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Jul
4
comment Why do most programming languages only support returning a single value from a function?
@Telastyn: Conceptually, a function in Mathematics is a morphism, a mapping of values from one set to another. In imperative programming, a function consists of a body, which is just a sequence of statements and flow control constructs, a parameter list, and a return type. When a programming function is pure, it is isomorphic with the Mathematical function concept, but the mindset is still different. In pure functional programming, treating functions as Mathematical functions does make sense though, most of the time, and it's quite common to do so.
Jul
4
comment Why do most programming languages only support returning a single value from a function?
@SteveEvers: And technically, Haskell's IO monad is cheating; it allows the language to remain pure by offloading the impure parts to the underlying runtime. Basically, returning IO Something is a Haskell programmer's way of saying, "My code is still pure, I can't be blamed for the runtime using it as an excuse to trigger side effects!", much like a mobster might argue that he's innocent because he didn't actually kill anyone, just "suggested" that others do it for him. Still makes for very elegant code though, so I'm not actually arguing against Haskell here.
Jul
4
comment Why do most programming languages only support returning a single value from a function?
@SteveEvers: it's unfortunate that the name "function" took over in imperative programming, instead of the more appropriate "procedure" or "routine". In functional programming, a function resembles Mathematical functions much more closely.
Jul
4
answered Is there a concept of a variable with phases of initialization: uninitialized, initializing, immutable?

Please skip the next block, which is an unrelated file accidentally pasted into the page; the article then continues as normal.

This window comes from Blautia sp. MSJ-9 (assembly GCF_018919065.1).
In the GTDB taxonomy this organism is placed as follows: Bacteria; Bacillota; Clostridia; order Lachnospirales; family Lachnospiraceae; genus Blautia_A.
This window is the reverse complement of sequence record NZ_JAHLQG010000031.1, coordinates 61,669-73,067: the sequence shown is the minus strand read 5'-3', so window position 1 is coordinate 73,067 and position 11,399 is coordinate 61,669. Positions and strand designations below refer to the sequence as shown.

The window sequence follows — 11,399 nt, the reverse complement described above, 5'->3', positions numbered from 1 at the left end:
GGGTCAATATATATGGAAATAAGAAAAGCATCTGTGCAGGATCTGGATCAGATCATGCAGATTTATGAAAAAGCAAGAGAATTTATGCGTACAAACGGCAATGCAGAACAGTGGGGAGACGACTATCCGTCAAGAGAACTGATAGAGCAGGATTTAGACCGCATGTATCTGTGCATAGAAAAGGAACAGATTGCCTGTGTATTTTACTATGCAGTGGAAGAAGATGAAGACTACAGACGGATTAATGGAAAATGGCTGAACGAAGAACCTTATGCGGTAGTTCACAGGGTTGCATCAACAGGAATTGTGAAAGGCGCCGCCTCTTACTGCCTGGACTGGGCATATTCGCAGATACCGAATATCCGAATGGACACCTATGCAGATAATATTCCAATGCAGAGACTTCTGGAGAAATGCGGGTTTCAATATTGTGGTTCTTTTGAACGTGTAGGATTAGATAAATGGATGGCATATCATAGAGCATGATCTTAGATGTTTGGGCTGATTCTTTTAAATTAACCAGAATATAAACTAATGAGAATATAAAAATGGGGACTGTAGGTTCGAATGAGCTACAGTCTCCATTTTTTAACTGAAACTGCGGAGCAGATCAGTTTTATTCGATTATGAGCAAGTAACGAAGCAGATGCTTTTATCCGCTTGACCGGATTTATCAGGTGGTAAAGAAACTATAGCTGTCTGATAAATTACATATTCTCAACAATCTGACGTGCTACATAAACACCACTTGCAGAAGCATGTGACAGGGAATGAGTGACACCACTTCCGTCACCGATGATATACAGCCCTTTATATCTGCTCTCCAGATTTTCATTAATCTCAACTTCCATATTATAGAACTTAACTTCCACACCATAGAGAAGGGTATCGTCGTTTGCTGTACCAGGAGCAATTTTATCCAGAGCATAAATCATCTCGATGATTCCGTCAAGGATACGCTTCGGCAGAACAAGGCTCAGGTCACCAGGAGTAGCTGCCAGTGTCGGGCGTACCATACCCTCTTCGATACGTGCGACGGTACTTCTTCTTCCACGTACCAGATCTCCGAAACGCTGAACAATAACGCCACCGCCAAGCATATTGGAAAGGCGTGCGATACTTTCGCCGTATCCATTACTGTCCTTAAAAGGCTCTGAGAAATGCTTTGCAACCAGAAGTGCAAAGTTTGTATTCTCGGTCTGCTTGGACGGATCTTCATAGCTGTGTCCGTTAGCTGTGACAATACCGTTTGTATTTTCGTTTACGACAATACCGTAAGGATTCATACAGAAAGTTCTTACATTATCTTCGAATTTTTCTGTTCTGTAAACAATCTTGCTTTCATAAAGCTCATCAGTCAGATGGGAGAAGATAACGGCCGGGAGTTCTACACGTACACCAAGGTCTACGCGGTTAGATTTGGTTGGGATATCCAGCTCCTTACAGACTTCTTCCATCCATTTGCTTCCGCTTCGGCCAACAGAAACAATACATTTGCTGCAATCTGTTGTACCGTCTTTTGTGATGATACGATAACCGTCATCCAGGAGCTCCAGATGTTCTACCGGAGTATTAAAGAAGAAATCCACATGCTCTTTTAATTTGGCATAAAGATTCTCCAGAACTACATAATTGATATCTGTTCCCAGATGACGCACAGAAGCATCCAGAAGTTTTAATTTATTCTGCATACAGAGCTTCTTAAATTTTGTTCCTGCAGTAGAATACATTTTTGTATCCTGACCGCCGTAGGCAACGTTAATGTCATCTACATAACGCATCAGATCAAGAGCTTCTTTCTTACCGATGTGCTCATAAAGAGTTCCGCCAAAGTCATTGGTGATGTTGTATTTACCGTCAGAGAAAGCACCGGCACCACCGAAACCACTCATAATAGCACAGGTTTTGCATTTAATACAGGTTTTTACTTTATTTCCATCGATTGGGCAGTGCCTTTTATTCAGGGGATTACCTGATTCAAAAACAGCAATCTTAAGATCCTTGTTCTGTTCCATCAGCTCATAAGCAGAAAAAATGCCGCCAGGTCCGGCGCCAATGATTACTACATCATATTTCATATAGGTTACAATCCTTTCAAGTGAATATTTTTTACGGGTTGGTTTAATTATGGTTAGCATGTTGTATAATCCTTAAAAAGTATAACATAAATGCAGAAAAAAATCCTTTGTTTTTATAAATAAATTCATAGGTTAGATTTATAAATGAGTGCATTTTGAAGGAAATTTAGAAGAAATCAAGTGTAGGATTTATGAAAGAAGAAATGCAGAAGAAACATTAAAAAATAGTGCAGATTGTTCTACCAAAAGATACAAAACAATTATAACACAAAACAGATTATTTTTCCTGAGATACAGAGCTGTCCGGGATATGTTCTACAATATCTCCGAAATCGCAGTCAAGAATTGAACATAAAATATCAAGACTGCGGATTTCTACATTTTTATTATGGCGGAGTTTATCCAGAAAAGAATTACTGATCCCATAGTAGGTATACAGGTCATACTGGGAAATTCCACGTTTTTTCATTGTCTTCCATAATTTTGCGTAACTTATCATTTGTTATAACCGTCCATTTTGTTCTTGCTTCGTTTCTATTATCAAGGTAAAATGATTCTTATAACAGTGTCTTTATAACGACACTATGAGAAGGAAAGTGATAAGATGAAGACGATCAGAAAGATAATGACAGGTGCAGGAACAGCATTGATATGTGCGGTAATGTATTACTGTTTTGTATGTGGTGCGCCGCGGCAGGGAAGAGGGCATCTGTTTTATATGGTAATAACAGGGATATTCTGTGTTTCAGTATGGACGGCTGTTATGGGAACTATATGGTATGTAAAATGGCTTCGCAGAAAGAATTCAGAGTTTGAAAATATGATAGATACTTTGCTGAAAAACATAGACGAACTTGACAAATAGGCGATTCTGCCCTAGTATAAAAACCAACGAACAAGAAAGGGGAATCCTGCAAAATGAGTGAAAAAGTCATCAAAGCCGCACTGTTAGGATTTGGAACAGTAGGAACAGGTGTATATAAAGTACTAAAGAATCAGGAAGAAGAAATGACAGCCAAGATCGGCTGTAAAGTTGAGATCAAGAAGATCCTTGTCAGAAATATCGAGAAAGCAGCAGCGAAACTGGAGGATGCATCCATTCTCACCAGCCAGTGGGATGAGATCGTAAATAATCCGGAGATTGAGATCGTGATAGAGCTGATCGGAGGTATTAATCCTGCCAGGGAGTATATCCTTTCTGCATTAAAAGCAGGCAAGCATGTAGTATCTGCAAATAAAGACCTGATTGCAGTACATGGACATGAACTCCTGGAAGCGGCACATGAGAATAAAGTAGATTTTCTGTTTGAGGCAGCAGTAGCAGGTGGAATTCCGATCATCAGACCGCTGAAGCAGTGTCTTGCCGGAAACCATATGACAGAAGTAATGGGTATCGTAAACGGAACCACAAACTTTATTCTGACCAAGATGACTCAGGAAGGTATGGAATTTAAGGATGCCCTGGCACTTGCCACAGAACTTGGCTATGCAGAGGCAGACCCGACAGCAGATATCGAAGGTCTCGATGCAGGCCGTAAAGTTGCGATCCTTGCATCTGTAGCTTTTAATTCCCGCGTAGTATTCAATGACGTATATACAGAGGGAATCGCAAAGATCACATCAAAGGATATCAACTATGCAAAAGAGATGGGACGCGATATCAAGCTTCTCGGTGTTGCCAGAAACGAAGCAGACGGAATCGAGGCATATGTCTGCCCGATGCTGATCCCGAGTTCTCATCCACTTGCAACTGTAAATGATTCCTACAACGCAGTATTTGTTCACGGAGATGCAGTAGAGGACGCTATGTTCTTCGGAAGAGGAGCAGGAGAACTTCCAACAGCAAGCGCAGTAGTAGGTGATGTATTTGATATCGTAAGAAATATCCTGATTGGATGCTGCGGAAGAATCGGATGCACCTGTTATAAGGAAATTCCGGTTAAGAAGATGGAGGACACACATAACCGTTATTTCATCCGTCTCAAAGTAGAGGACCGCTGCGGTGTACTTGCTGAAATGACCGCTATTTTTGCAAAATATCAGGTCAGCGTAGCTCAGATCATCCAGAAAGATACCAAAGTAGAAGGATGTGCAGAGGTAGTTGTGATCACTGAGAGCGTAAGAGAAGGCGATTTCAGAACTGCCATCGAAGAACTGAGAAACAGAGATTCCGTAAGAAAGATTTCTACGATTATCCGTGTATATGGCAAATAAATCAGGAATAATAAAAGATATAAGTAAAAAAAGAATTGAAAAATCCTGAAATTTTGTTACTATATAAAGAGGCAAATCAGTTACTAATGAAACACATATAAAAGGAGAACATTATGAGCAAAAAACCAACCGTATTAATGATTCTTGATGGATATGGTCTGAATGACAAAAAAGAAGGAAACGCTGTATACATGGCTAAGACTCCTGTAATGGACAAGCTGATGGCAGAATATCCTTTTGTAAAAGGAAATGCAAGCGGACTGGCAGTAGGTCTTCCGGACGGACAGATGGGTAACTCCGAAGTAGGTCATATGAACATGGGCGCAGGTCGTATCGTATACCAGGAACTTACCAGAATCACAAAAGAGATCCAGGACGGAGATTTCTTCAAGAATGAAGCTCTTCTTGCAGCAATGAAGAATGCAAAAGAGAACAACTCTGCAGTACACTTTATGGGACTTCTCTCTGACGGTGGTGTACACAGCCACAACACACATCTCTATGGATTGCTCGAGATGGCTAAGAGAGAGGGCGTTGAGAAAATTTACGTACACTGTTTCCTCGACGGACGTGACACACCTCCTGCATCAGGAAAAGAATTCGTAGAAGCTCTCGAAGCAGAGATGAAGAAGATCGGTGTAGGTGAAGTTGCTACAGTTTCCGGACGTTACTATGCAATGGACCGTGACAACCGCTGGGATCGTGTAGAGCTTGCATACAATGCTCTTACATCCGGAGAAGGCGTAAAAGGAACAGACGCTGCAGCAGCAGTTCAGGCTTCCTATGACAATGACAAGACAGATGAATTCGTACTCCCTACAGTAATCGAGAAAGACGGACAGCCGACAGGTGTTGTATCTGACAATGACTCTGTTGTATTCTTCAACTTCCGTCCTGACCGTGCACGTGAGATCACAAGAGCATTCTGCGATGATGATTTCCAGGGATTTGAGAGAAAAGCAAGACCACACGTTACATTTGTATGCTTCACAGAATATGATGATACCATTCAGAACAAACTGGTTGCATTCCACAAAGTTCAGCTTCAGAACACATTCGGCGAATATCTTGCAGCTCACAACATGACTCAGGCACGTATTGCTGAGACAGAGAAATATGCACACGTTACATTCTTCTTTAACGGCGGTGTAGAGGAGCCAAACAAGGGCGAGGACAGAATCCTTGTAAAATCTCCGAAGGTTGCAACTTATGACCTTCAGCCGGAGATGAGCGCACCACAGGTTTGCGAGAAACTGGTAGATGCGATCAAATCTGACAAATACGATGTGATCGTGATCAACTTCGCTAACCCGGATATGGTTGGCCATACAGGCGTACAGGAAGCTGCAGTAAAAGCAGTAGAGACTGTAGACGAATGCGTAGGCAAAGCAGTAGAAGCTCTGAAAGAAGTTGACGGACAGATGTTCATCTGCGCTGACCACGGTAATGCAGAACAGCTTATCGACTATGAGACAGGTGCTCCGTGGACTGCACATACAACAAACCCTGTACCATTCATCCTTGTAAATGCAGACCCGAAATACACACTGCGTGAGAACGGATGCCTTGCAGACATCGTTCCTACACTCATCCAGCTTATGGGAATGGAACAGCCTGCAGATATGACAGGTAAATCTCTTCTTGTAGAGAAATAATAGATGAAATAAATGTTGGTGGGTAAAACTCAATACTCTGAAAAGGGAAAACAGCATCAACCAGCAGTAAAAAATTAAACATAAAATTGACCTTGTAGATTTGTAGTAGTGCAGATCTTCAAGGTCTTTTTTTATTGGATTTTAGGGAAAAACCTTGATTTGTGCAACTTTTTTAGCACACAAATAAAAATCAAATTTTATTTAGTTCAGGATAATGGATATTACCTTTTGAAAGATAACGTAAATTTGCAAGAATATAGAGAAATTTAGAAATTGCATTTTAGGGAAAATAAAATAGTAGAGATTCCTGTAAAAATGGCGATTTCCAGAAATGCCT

Jul
4
comment Should user input of a contact form be validated?
Server-side validation is necessary to prevent data pollution, but from a security standpoint, very rudimentary validation is enough: making sure that very large input is discarded as early as possible to reduce the attack surface for DoS, and rate-limiting + CAPTCHA checks to prevent spamming, brute-forcing and DoS attacks is about as wild as it gets. What you absolutely do want though is to convert data to the correct format whenever it crosses a layer boundary (database <-> logic or logic <-> presentation). But that's not validation.
Jul
4
comment Should user input of a contact form be validated?
Validation does not prevent XSS. Correct output encoding does.
Jul
3
awarded  Great Answer
Jul
2
comment How to familiarize myself with Python
You definitely want to participate in the Python community, or that of whatever tech you're learning. SO is a great resource, but it's not immersive enough to give you a good feel of the community's conventions and habits, and you'll have a harder time writing idiomatic code.
Jul
2
comment Why do most programming languages only support returning a single value from a function?
Functions in Mathematics and functions in most programming languages are two very different beasts.
Jul
2
answered How to familiarize myself with Python
Jul
2
answered Do logged in users need to browse a site over https?
Jul
2
comment Origin of common list-processing function names
Also note that while those languages don't have common ancestors officially, there absolutely has been a lot of influence, back and forth. Guido van Rossum had done his homework when he started designing Python, and Scheme, Common Lisp, Perl and (IIRC) Haskell and ML were already around at the time.
Jul
1
answered Why do some opensouce libraries lack comments?
Jun
24
reviewed Approve What's wrong with relative imports in Python?
Jun
21
comment When does SOAP make more sense than REST?
@maple_shaft: I disagree; "understandable" / "obscure" is subjective, but "simple" / "complex" is not. It may not be quantifyable, but it is observable, and people usually agree over the relative degree of complexity of any two given exhibits.
Jun
20
comment Break on default case in switch
@svick: all of them, to varying degrees. C set the standard back in the days, and C++, Java, JavaScript and PHP use mostly the same rules. C# is a bit different in that it disallows fall-through, but otherwise, the same applies.
Jun
20
answered Attributing credit for programming languages used
Jun
20
comment How to solve the problem of nested comments
@Vorac: glad you like the reference :D
Jun
20
awarded  Guru
Jun
19
answered What is the reason for using lowercase for the first word in a local variable (eg, employeeCount, firstName)